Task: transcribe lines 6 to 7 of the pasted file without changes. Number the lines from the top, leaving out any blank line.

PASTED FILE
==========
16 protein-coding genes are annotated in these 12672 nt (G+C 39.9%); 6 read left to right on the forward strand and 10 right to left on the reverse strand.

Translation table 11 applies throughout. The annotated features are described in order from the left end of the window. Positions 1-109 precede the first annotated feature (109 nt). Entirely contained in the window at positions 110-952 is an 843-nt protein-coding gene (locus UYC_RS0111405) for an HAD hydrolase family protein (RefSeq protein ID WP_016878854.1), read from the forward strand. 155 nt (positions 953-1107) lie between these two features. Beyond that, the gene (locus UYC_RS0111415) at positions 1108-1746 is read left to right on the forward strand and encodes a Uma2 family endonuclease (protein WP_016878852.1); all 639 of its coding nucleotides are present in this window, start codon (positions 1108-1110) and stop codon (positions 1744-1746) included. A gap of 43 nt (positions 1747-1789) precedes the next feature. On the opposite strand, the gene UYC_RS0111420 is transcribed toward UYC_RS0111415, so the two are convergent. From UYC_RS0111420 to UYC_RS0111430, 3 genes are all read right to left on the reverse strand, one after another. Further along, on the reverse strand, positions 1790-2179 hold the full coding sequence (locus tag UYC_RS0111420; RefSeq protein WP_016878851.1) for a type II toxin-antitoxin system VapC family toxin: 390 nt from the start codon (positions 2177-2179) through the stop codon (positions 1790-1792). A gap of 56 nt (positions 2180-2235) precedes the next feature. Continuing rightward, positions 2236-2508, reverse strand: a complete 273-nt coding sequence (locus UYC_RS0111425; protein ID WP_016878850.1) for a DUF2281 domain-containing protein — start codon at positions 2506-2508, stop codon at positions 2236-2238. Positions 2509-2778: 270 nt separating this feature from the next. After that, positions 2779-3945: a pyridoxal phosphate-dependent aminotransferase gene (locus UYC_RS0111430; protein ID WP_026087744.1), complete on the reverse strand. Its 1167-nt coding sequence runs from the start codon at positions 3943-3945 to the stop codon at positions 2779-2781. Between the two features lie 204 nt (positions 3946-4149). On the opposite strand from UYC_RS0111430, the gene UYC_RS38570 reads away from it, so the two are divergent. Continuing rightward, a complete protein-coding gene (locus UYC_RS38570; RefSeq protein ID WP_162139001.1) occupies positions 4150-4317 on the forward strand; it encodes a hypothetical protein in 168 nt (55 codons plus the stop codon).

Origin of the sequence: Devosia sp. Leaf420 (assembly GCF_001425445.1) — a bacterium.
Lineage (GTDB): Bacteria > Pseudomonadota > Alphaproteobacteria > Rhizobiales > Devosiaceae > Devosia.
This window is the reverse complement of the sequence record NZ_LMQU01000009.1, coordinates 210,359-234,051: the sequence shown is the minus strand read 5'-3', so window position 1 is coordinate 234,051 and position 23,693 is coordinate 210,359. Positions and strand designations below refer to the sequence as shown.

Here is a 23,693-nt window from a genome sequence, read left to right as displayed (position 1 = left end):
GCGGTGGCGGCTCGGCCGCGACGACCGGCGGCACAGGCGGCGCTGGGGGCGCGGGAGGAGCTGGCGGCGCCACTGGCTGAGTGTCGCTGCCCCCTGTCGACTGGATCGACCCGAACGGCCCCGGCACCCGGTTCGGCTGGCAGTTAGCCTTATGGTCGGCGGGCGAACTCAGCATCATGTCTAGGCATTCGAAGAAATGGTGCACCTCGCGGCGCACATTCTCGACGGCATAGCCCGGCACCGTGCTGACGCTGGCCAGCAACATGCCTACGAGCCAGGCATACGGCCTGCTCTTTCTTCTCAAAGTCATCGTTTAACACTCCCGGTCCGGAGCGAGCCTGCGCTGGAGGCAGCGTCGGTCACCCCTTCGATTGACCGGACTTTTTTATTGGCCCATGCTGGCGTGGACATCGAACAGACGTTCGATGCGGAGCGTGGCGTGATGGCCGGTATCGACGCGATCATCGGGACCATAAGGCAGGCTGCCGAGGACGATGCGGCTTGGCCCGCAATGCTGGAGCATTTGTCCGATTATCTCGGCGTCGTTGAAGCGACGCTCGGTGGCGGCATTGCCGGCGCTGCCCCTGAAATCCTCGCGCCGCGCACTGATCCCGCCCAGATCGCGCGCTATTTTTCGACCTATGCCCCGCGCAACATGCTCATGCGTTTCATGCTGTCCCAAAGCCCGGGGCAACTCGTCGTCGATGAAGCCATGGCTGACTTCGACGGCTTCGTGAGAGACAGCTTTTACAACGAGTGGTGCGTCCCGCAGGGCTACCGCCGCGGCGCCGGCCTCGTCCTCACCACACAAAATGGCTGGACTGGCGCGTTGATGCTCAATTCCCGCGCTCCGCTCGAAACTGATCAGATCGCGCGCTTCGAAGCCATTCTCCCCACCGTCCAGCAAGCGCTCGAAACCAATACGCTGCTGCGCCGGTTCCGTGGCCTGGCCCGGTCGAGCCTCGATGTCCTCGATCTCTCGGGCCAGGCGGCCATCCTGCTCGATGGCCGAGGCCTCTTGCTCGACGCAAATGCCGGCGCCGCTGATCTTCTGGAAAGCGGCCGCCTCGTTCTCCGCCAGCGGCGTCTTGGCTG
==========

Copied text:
Here is a 23,693-nt window from a genome sequence, read left to right as displayed (position 1 = left end):
GCGGTGGCGGCTCGGCCGCGACGACCGGCGGCACAGGCGGCGCTGGGGGCGCGGGAGGAGCTGGCGGCGCCACTGGCTGAGTGTCGCTGCCCCCTGTCGACTGGATCGACCCGAACGGCCCCGGCACCCGGTTCGGCTGGCAGTTAGCCTTATGGTCGGCGGGCGAACTCAGCATCATGTCTAGGCATTCGAAGAAATGGTGCACCTCGCGGCGCACATTCTCGACGGCATAGCCCGGCACCGTGCTGACGCTGGCCAGCAACATGCCTACGAGCCAGGCATACGGCCTGCTCTTTCTTCTCAAAGTCATCGTTTAACACTCCCGGTCCGGAGCGAGCCTGCGCTGGAGGCAGCGTCGGTCACCCCTTCGATTGACCGGACTTTTTTATTGGCCCATGCTGGCGTGGACATCGAACAGACGTTCGATGCGGAGCGTGGCGTGATGGCCGGTATCGACGCGATCATCGGGACCATAAGGCAGGCTGCCGAGGACGATGCGGCTTGGCCCGCAATGCTGGAGCATTTGTCCGATTATCTCGGCGTCGTTGAAGCGACGCTCGGTGGCGGCATTGCCGGCGCTGCCCCTGAAATCCTCGCGCCGCGCACTGATCCCGCCCAGATCGCGCGCTATTTTTCGACCTATGCCCCGCGCAACATGCTCATGCGTTTCATGCTGTCCCAAAGCCCGGGGCAACTCGTCGTCGATGAAGCCATGGCTGACTTCGACGGCTTCGTGAGAGACAGCTTTTACAACGAGTGGTGCGTCCCGCAGGGCTACCGCCGCGGCGCCGGCCTCGTCCTCACCACACAAAATGGCTGGACTGGCGCGTTGATGCTCAATTCCCGCGCTCCGCTCGAAACTGATCAGATCGCGCGCTTCGAAGCCATTCTCCCCACCGTCCAGCAAGCGCTCGAAACCAATACGCTGCTGCGCCGGTTCCGTGGCCTGGCCCGGTCGAGCCTCGATGTCCTCGATCTCTCGGGCCAGGCGGCCATCCTGCTCGATGGCCGAGGCCTCTTGCTCGACGCAAATGCCGGCGCCGCTGATCTTCTGGAAAGCGGCCGCCTCGTTCTCCGCCAGCGGCGTCTTGGCTG